After my last post, I’ve been inspired to publish some work I did a few years back on nonviolence. Between 1999 and 2003 I undertook a PhD exploring the implications of nonviolence for youth work practice. Over the next week or so, I’m going to discuss 10 principles of nonviolence I identified through my reading and reflection:
- Nonviolence is a way of life
- Violence is rejected as a means of control and resolving disputes
- There is an active commitment to peace and social justice
- The means are consistent with the ends
- Power is understood as arising out of relationships
- There is a profound respect for humanity
- Actions are based on love
- There is a commitment to truth and openness
- Spiritual beliefs and qualities are valued
- There is a willingness to accept suffering in order to create change.
There are two broad approaches to nonviolence: tactical nonviolence and principled nonviolence. Tactical nonviolence is based on the belief that nonviolence is one tactic or strategy among a range of choices (Bond, 1994; Sharp, 1973a; Zunes, Kurtz, & Asher, 1999). From this perspective:
Nonviolent action is a generic term covering dozens of specific methods of protest, noncooperation and intervention, in all of which the actionists conduct the conflict by doing – or refusing to do – certain things without using physical violence. As a technique, therefore, nonviolent action is not passive. It is not inaction. It is action that is nonviolent (Sharp, 1973b, p. 64, emphasis in original).
Principled nonviolence is built on a commitment to nonviolence as a philosophy or a way of life, and the belief that nonviolence is morally superior to violence (Burgess & Burgess, 1994; Burrowes, 1994; Moyer, 1999b). Those who adopt a principled approach to nonviolence argue that it “is not simply a matter of abstinence from physical or verbal violence, it is an attitude of mind, an emotional orientation towards loving care and concern” (Curle, 1995, p. 17). From this perspective nonviolence is:
A means of breaking the cycle of violence; it is a moral method of social change which is not passive nor violent; it requires human commitment but not military might; and it seeks to change but not to completely destroy relationships. Employing nonviolence entails breaking from our traditional patterns of resolving conflicts; patterns which distribute power to the strongest and the most violent (Woehrle, 1993, p. 209).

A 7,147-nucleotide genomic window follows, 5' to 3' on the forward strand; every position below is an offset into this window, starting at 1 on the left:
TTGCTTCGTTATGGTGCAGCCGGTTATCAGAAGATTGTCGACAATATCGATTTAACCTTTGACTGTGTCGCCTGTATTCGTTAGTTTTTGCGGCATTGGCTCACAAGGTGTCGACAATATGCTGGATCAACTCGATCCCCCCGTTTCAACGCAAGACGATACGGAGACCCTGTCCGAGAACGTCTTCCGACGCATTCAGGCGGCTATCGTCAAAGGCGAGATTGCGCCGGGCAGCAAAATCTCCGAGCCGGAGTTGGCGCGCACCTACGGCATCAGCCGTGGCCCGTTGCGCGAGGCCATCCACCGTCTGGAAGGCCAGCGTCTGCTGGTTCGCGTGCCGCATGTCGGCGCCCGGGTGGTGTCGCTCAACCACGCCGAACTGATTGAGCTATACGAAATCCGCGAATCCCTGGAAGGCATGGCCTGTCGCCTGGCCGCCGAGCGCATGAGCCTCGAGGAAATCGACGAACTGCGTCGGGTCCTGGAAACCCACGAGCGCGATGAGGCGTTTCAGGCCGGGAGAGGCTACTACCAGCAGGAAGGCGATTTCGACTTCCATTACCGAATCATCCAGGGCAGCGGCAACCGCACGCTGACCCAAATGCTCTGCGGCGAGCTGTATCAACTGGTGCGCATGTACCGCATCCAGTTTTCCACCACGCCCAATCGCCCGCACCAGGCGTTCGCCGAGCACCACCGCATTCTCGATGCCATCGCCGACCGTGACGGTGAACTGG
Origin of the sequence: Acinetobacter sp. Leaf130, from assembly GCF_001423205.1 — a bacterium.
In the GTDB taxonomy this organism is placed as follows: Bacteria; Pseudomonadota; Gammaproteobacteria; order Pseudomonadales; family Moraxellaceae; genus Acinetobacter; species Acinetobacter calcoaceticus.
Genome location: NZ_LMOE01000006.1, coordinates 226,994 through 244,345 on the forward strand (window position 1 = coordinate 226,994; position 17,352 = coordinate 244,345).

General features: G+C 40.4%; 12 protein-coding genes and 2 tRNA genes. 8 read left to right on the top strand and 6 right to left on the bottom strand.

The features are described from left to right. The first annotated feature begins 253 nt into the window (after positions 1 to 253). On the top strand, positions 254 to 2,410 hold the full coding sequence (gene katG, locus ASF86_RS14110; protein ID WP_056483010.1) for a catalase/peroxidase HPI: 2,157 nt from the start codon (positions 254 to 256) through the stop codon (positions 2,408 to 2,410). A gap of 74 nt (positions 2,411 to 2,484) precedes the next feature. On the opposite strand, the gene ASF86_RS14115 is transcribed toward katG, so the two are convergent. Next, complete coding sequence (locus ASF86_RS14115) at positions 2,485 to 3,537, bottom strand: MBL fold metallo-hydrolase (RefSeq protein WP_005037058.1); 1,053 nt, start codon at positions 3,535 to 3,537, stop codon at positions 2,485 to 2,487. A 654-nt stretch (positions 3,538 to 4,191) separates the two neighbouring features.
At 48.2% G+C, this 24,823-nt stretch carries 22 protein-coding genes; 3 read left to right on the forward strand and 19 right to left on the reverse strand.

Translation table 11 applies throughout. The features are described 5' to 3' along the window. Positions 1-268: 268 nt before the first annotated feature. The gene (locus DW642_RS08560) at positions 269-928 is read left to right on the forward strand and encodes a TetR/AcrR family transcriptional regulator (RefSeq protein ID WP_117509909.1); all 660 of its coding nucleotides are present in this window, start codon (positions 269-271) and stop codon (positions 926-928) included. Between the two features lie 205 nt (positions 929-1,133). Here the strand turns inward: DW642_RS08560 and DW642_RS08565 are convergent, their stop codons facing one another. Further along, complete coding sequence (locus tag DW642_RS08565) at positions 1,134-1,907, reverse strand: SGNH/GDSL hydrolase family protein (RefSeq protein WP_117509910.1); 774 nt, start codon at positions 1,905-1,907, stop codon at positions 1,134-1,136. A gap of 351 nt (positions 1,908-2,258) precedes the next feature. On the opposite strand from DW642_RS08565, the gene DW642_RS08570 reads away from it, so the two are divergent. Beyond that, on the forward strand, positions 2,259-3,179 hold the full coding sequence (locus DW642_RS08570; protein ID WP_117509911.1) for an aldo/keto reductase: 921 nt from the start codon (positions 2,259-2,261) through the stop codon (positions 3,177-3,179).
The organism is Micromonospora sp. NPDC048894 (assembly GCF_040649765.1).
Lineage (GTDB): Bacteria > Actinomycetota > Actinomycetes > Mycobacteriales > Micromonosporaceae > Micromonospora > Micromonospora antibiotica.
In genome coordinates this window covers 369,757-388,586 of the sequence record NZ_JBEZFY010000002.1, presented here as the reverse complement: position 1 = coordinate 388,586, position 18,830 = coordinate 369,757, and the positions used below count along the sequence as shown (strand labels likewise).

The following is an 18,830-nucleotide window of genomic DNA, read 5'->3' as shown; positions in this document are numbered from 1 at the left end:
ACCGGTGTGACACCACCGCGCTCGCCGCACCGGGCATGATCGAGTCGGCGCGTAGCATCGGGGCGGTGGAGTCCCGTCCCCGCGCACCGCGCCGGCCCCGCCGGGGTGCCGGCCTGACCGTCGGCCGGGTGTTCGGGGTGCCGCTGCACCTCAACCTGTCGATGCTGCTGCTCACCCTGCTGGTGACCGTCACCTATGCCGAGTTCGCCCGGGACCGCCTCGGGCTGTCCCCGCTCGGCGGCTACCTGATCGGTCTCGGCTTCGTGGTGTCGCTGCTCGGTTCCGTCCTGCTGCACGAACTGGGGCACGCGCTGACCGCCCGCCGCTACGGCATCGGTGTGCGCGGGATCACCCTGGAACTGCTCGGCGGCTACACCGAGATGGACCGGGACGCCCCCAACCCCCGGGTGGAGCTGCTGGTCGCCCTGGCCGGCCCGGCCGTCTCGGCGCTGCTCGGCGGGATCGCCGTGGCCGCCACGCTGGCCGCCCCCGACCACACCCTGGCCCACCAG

For advocates of principled nonviolence, the issue is not whether or not nonviolence is more effective than violence but rather that, regardless of what other people do, nonviolence is the morally right thing to do (Burgess & Burgess, 1994, pp. 13-14). According to the Feminism and Nonviolence Study Group (1983), nonviolence is “a principle and a technique, a set of ideas about how life should be lived and a strategy for social change” (p. 26).
Here I concentrate on literature discussing principled nonviolence. Due to the broad focus of principled nonviolence, there are problems with the word nonviolence itself since it implies that “we are still thinking in terms of violence” (Starhawk, 2001, p. 2). Mahatma Gandhi was dissatisfied with nonviolence and associated terms (Gandhi, 1987, p. 63) and so, following a search to find a more appropriate description, he decided on satyagraha as an alternative (Gandhi, 1987, p. 35). Its literal meaning is “holding on to Truth and it means, therefore, Truth-force [where] Truth is soul or spirit. It is, therefore, known as soul-force” (Gandhi, 1951, p. 3). Reid (in McAllister, 1982) argues that soul-force “implies a more assertive, positive stand than does nonviolence – that we rely on the strength of truth rather than on physical force” (p. vi). Satyagraha relates particularly to the practice of nonviolent action; the philosophy of nonviolence is more closely related to ahimsa, which is discussed in greater depth below. Like Gandhi, Martin Luther King initially did not describe his guiding principle as nonviolence but as Christian love (King, 1958, p. 84). Later, he spoke more frequently of nonviolence, which he described as “the persistent and determined application of peaceable power to offenses against the community” (King, 1967, p. 184).
Although an alternative is needed that embodies the idea of it being more than the absence of violence, the term nonviolence has a rich tradition, is widely used and, at present, remains the best alternative. Although satyagraha has greater depth of meaning, it has not been adopted in this study because it is strongly linked to nonviolence in the Gandhian tradition and the term has not been widely used in the West. For some writers and activists, the hyphenated non-violence emphasises the absence of violence (Cumming, 1985, p. 9), whereas nonviolence, without the hyphen, refers to the broader philosophy of social change and human relationship (Boulding, 1999; Cumming, 1985; McAllister, 1982). This thesis follows this convention by using nonviolence for the latter broad meaning but non-violence when discussing the absence of violence (for example in discussion of the survey and in-depth interviews) or when using quotes from other sources which retain the hyphen.
Stuart, G. (2003). Nonviolence and youth work practice in Australia. Unpublished PhD, University of Newcastle, Newcastle.
The reference list will be available after principle 10.